Today's Columbia Spectator had two pieces offering support to returning ROTC to Columbia. I think they are both very right headed, and I thought I could add to the discussion.
The ROTC program is a way to train officers for the US military. The officers take a regular curriculum of studies in college, and also classes that pertain to their military career. During the Vietnam era, many of the liberal campuses kicked ROTC off their campus. The government has been rather unsuccessful at forcing their way back on since then.
But it seems to me that liberal universities like Columbia ought to really want ROTC back on their campus. There are a number of reasons why. First, I think that by default a college ought to offer as many opportunities to its students as they can afford, providing they are within the bounds of what is legal and moral. If you think that having armies in general is immoral, then we really have nothing to say to each other. You may not like them, but sometimes we just need them. If you think a country can get on fine without one, . . . well, we are going to sit around and call each other naive. So ROTC seems like a wonderful opportunity for some students that want to see the military as a future career, or see being a reservist as a great opportunity.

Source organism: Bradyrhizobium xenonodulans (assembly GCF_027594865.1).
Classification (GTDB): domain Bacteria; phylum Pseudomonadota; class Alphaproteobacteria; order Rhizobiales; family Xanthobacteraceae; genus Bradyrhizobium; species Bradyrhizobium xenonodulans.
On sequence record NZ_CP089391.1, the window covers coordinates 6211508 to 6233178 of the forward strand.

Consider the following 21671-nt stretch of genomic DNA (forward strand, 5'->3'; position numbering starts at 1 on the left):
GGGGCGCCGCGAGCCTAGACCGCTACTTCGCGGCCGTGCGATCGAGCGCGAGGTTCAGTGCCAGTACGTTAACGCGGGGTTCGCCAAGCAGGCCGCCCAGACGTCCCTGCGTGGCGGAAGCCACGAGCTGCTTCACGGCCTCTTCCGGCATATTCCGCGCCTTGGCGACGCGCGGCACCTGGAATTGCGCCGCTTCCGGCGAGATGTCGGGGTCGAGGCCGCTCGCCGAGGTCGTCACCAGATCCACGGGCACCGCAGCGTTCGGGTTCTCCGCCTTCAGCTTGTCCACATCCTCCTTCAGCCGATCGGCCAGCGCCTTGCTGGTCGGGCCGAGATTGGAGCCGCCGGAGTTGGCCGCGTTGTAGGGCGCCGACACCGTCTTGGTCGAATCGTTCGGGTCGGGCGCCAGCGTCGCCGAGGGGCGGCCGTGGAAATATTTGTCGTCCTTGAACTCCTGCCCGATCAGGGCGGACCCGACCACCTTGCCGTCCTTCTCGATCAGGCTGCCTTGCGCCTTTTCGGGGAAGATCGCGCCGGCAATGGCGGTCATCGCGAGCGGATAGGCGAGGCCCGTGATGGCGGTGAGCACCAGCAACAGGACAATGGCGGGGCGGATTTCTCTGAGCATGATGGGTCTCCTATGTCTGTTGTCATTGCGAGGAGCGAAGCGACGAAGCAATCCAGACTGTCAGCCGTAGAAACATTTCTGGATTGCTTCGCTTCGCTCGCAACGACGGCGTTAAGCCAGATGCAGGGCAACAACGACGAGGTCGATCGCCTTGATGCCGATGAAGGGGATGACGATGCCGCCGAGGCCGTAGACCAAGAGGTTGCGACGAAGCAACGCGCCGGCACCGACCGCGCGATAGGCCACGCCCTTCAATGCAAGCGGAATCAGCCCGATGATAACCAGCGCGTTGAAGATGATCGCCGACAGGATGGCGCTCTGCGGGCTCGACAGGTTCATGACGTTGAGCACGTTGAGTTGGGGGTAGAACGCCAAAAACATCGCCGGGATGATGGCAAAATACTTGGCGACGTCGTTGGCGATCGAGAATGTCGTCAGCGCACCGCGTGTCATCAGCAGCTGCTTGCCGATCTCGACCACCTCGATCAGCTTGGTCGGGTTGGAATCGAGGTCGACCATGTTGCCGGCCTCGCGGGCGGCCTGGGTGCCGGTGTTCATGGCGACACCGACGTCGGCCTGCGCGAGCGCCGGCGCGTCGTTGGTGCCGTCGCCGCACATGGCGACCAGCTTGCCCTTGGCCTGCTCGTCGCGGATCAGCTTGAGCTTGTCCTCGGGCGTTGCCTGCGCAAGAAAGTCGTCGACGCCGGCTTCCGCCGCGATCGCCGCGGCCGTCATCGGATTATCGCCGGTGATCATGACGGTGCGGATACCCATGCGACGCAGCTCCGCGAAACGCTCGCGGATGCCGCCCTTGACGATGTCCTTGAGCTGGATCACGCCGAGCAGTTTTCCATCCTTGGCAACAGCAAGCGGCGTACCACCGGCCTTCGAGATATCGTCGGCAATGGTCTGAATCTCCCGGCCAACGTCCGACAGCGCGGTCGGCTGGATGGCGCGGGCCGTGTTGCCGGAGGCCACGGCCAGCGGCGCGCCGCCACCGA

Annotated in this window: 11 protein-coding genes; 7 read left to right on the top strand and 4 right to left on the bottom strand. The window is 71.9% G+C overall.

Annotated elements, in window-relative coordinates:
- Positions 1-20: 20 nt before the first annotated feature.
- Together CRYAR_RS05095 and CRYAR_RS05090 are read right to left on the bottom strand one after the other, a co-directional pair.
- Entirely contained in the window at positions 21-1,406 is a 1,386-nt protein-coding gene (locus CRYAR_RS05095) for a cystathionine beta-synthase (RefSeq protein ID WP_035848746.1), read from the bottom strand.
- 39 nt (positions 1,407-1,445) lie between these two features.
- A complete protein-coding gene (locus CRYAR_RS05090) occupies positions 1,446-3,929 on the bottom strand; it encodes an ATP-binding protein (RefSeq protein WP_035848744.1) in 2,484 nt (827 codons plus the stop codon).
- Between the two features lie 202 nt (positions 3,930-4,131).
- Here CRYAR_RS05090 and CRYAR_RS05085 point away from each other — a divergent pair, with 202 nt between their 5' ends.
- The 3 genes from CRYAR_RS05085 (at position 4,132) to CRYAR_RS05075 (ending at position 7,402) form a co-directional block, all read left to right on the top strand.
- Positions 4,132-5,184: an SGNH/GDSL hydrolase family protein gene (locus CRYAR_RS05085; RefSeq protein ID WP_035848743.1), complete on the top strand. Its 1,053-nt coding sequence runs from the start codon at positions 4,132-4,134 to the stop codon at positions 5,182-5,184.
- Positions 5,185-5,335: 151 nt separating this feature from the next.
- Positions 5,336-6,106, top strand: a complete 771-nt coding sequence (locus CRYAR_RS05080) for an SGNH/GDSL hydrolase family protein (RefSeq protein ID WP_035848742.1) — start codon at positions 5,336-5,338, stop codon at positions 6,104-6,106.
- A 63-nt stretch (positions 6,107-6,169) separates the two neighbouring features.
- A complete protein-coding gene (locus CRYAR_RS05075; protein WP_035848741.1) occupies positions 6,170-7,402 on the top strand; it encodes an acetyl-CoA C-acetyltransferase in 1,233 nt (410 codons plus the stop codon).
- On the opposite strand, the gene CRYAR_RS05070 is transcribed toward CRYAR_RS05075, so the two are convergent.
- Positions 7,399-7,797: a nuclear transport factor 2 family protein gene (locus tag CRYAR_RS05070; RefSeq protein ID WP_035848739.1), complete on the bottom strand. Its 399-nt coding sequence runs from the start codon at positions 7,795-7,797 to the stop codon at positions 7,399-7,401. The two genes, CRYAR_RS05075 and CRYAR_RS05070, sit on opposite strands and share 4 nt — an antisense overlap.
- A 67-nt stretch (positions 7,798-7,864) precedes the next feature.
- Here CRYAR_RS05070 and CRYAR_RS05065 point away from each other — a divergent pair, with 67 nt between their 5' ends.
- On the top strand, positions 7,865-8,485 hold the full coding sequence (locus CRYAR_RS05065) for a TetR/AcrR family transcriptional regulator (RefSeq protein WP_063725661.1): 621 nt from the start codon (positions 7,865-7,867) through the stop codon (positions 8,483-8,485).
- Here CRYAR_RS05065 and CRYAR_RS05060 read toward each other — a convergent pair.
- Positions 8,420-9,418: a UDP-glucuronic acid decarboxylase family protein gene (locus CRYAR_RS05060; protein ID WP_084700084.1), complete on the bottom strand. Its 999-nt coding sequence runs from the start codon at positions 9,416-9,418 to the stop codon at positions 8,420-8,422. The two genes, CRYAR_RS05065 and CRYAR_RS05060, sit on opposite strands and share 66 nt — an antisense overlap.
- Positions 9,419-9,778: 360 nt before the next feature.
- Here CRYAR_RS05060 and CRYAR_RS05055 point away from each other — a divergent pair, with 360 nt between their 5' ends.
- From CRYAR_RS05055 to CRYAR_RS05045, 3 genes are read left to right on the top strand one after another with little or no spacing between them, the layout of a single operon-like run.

So I think that it is incumbent on the anti-ROTC activist to defend why she is opposed to it. Here are the reasons commonly given.
1) The military has a "Don't ask, don't tell" policy about homosexuals. Thus it does not promote the progressive dogmas that academics espouse. Thus it is a force to be barred from campus.
This is true. The military does have this policy. Perhaps it is old fashioned. Perhaps it is necessary. The British military just gave it up. Perhaps the US military will too. Clinton tried, and the higher ups in the military hated him for it, and he spent a bunch of his presidency not being taken seriously by the military. There is a belief in the military that homosexuals will be bad for morale and unit cohesion and will make the US military branches less effective fighting forces. This is partially a matter for empirical study (to see if it is true), and partially a decision to see if the military wants to attempt to make people get over their homophobia, in the same way that they made millions of southerners get over their racism by integrating blacks in to the military.